HC Deb 14 July 1977 vol 935 cc953-7

'In section 8(2)(b) of the Taxes Act, after the word "pension" there shall be inserted the words "or a mobility allowance".'—[Mr. Newton.]

Brought up, and read the First time.

Mr. Newton

I beg to move, That the clause be read a Second time.

Mr. Deputy Speaker (Mr. Bryant God-man Irvine)

With this we may discuss Amendment No. 16, in Clause 22, page 14, line 14, at end insert—

`(d) in subsection (2)(b) Category A (retirement pension eligible for wife's earned income relief) after the word "pension" there shall be inserted the words "or mobility allowance"

Mr. Newton

The clause was debated in Standing Committee and the vote upon it resulted in a tie, after another amendment on the same point had been negatived without a vote, and the Financial Secretary undertook then to look at the point. We hope to discover tonight that he has done so to good and favourable effect.

I hope that the Minister will forgive me if I say that there seemed to be a little confusion in Standing Committee about precisely what we were seeking to do. At times the argument seemed to get confused with the taxability of mobility allowance, or whether it should be regarded as investment income or earned income. Taxability is not, of course, at issue on the clause, though it is a controversy in other ways. We all agree, however, that it should be treated as earned income rather than investment income.

The point of the clause is simply: whose earned income should it be regarded as in the case of a married woman?

At present, as I think the House will know, where a mobility allowance is paidv to a married woman, it is income treated as the husband's earned income, and the wife's earned income relief is not available to set against it. A comparison can, therefore, be made between a wife who goes to work and can earn up to£860 a year without paying tax, and a disabled wife who receives, or may receive, a mobility allowance significantly less than£860 but who will then find that that allowance is taxed at her husband's top marginal rate.

I believe—and I think that the hon. Member for Islington. South and Finsbury (Mr. Cunningham) agrees with me—that this is wrong. The clause seeks to change it.

I emphasise that I an not arguing that all social benefits paid in respect of a wife, just because they are treated as taxable earned income, should be allowed to be set against the wife's earned income relief. There is a clear distinction which can be applied, which is whether they are paid by virtue of the husband's contributions or whether they are paid to the woman in her own right. If they are paid on the husband's contributions, I think it is probably reasonable that the wife's earned income relief should not be available.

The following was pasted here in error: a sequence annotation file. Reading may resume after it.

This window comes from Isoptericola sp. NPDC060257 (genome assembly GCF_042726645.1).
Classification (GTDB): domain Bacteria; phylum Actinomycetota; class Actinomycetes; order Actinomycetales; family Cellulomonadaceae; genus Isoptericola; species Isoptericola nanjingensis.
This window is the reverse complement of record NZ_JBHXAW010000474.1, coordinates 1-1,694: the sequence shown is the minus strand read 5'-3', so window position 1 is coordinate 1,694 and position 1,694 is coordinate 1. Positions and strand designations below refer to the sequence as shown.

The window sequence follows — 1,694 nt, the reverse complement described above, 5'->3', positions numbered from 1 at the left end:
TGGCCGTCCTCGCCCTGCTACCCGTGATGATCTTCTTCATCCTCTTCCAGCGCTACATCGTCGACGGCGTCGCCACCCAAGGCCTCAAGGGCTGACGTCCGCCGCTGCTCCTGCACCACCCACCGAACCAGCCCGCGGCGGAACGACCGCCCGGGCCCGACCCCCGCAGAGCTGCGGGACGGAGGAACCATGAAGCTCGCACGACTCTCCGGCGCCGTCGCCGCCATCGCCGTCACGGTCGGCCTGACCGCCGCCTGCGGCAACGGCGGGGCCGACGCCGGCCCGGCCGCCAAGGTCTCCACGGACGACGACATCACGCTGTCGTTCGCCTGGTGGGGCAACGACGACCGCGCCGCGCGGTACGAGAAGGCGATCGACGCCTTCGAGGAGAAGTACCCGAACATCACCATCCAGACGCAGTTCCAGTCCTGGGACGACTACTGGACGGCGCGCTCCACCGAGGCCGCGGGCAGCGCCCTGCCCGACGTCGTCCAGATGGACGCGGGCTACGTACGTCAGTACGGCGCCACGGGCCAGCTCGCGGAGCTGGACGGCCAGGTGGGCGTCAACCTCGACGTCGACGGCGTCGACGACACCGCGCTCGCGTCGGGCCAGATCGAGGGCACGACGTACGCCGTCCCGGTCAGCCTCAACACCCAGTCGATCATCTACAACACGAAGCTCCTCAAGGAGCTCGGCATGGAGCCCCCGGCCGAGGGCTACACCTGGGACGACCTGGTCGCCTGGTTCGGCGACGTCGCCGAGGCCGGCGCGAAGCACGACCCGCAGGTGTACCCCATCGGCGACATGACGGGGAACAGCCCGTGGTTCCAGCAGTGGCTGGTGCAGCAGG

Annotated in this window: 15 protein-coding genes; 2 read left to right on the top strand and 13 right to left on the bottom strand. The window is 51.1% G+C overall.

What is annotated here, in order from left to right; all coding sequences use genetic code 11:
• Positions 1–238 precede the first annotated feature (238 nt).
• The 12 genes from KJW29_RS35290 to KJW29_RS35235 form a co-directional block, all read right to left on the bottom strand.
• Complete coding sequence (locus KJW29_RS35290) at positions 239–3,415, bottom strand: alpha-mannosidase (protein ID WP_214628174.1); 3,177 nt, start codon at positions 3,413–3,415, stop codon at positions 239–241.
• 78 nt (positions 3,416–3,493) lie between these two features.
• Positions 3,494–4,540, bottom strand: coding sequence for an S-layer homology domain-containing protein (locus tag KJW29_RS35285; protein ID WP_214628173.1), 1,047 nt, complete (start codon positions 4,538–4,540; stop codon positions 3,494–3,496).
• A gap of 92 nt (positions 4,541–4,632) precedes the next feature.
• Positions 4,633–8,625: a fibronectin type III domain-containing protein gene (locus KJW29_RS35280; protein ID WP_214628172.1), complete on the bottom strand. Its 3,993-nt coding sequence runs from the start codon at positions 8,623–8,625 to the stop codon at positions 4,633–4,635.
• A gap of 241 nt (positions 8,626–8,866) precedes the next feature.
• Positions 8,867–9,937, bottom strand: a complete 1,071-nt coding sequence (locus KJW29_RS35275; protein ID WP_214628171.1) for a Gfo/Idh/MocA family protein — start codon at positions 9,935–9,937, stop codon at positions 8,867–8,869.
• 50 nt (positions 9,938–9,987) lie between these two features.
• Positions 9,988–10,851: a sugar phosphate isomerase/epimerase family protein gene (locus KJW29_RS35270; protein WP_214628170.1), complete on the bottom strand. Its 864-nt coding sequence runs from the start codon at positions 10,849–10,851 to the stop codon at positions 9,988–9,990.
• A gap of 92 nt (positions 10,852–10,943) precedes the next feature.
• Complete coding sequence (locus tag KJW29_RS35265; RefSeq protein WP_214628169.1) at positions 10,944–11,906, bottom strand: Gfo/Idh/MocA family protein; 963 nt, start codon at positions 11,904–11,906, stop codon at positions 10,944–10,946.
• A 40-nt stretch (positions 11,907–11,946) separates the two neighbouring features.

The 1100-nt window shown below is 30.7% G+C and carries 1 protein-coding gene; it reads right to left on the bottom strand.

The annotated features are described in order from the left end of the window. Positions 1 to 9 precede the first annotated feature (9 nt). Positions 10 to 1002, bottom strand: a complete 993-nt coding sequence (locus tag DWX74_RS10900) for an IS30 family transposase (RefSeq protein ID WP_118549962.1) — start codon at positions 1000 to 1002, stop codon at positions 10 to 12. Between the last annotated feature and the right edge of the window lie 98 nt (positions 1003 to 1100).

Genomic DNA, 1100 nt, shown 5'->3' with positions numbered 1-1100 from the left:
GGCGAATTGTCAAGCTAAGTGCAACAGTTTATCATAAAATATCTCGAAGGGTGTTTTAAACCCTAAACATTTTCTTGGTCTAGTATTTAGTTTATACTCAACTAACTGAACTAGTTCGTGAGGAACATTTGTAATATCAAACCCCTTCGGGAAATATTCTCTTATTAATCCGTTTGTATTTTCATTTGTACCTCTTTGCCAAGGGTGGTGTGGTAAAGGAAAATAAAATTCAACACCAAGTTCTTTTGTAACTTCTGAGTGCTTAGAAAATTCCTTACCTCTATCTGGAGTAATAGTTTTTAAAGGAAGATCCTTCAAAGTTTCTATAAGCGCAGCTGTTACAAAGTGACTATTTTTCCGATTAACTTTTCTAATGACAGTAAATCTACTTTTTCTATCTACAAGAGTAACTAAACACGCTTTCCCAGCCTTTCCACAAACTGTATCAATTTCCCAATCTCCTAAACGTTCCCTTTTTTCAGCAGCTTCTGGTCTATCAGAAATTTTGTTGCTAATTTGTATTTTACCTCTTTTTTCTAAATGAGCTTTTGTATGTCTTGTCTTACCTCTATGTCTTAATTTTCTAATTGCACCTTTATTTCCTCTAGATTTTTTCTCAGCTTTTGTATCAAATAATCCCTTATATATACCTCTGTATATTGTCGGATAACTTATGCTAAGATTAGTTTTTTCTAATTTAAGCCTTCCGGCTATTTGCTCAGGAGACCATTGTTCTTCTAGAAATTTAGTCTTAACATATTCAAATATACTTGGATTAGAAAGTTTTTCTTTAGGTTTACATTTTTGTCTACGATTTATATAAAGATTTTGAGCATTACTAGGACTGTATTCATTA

That position might alter if we were to make a complete change in our tax system and the way in which we tax married couples. Some suggest that they should be treated completely separately, but that is not the position at present. On the present position, I think it is reasonable that where the allowance is paid on the husband's contributions it should be taxable, as it were, on the husband's income, but where it is paid on the wife's own contributions or where it is a non-contributory benefit—that is, where contributions have nothing to do with the matter —it should be regarded as the wife's income in every sense, and the wife's own earned income tax allowance should apply just as much as if she had earned the money at work.

This is already recognised in the case of a retirement pension paid on the wife's own contributions, which can be set against her own earned income relief. It seems to me that one should follow through that logic to the non-contributory mobility allowance.

In my view, the justice of the matter is absolutely straightforward, and I hope that the Minister will recognise it by accepting the new clause.

Mr. George Cunningham

I do not think that there is any need at this time of night again to go over the ground that we went over in Standing Committee. The hon. Member for Braintree (Mr. Newton) has set out the position exactly as I would wish to set it out.